By Matthew Smith

India: ₹3000

Release Date : May, 2023
Design : Barnali Bose
Edition : 500
Details : Hard Case Book, 22 x 16.5 cm


Everyday Ascensions
Foreword to Ascension by Erin Li

August 2020. She passed. He walked and walked, through parks, graveyards, empty shops and streets. As daylight shifted, oblique memories started reshuffling. Collages formed. An inward journey into deeper, darker places of the mind-palace unfurled.

Slightly withered petals resting in the hand of an angelic statue; spilled milk in the pattern of an Abstract Expressionist painting on street tiles; shining dew on two empty cigarette boxes with a warning image involving infant health, nestled in autumn leaves… Nothing is spectacular, but these impressions tenderly highlighted by Matthew Smith often found their way into my mind in reflective moments. Like waking up with swollen eyes, only to be immediately overtaken by refreshed vitality, while walking into a clear day with an azure sky and crisp air. As you take a deep breath and start moving, the body realigns, eyes awaken and perspectives shift.

You just found the entrance to an invisible city of the soul. Matthew Smith’s first photobook, Ascension, presents a constellation of moments, captured during daily wanderings in London during lockdown, mixed with those from earlier travels in Los Angeles, Tokyo and Venice. In the maze of reminiscence, all metropolitan cities merge into one quiet space in your hand.

The lens constantly frames the gentle interplay between beings, highlighting the fluid life that flows in and out of everything surrounding us, be it the puddle reflecting the crescent moon, or wavy swipes of cleaning foam coating the shopfront. In the daily practice of confronting one’s own vulnerabilities, the beauty of transience, interconnections and regeneration gradually announce themselves.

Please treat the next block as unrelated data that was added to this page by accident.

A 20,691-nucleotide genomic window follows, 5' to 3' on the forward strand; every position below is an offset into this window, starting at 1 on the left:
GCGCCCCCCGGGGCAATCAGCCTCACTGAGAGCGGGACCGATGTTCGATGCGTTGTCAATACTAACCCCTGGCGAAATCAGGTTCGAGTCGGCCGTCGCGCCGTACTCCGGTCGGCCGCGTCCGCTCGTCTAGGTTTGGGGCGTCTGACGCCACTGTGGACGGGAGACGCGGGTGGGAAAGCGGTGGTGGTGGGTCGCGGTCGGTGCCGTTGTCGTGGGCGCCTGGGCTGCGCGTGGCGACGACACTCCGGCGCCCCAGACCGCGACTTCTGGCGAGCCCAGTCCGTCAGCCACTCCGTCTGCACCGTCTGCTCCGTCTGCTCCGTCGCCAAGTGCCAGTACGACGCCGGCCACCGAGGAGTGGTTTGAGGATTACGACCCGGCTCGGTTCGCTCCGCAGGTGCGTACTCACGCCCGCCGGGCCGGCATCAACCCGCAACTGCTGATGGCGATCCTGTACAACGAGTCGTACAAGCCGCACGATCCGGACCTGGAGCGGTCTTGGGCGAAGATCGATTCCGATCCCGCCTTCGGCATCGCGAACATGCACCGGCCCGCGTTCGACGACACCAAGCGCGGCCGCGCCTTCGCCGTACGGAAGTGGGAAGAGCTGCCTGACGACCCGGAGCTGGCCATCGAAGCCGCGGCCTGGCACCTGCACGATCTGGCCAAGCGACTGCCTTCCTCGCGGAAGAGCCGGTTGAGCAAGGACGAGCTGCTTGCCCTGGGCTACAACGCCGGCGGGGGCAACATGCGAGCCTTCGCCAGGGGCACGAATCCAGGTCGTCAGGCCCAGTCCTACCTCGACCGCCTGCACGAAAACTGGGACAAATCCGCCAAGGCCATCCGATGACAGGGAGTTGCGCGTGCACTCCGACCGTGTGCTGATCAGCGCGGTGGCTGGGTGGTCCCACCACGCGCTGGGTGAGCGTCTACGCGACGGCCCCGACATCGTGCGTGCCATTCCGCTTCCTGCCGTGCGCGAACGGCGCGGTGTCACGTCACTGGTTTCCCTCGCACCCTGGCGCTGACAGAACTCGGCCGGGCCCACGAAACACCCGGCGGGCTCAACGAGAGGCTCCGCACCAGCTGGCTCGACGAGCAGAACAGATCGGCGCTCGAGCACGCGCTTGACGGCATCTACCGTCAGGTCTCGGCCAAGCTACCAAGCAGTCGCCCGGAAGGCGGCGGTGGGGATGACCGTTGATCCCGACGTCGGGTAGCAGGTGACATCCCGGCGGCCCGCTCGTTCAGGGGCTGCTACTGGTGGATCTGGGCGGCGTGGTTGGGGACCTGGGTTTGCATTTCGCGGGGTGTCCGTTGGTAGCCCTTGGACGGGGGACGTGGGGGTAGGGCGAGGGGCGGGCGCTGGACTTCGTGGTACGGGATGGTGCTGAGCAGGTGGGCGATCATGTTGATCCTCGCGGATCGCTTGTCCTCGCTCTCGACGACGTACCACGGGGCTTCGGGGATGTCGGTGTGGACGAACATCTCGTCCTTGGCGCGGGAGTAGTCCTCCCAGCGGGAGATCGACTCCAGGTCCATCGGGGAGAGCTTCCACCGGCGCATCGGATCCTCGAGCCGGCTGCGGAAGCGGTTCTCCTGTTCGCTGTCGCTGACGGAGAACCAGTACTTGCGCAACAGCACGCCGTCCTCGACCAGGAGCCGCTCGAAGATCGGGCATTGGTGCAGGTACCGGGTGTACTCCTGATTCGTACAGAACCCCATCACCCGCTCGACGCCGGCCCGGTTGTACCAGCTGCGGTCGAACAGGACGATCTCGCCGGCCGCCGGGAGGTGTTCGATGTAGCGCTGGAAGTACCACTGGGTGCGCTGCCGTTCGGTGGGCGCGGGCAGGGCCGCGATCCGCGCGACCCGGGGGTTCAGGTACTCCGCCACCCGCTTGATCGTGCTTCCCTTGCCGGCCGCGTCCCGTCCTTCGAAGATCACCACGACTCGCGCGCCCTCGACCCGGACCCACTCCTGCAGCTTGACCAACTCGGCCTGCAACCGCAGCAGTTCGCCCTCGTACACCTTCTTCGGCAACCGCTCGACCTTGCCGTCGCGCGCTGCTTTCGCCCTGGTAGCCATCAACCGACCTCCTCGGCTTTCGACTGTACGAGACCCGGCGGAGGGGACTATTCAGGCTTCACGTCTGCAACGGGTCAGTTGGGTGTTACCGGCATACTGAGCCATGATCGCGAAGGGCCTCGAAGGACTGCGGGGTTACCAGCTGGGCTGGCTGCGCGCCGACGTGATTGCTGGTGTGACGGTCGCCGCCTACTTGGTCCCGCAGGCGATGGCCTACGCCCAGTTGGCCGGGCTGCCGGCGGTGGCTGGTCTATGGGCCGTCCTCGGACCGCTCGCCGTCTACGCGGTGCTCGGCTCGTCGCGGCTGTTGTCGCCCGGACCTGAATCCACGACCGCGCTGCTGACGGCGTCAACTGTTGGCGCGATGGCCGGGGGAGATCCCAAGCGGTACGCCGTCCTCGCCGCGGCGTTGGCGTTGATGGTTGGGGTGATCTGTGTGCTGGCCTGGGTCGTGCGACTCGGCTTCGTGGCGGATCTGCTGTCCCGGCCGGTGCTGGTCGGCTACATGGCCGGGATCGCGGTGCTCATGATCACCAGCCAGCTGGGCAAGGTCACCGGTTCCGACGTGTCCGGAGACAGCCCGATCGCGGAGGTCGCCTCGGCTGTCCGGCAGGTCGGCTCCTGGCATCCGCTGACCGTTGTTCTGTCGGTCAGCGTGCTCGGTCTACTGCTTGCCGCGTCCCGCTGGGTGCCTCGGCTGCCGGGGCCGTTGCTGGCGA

Although usually kept quite separate from each other, Matthew’s various practices – photographer, poet, novelist and independent travel bookmaker – organically fused into a fine balance between abstraction and everydayness here: a photobook dotted by his own poetry.

When travelling and wandering become an essential way of seeing and living, how does one grapple with the double isolation caused by the sudden loss of physical freedom due to covid restrictions – as well as that of a life partner?

Only towards the end of book do direct representations of family members appear. It feels as if we have already seen them — we have felt their energy and presence from the previous pages. The tender caress of the sunlight on everything echoes the gentle hug of the breastfeeding. The shine on the daughter’s hair, ethereal.

The best is saved for last: a pine tree robustly hugs a window with a half-peeled-off screen, one branch bursting through and out of the page. Matthew gifted us all a sincere reminder that in times of collapse and heartbreak, we can aspire to work through the darkness in the long run; but the tiny examples of the sublime, the small instances of magic, the everyday practice of ascensions are what matter most, whether or not you believe in a higher power.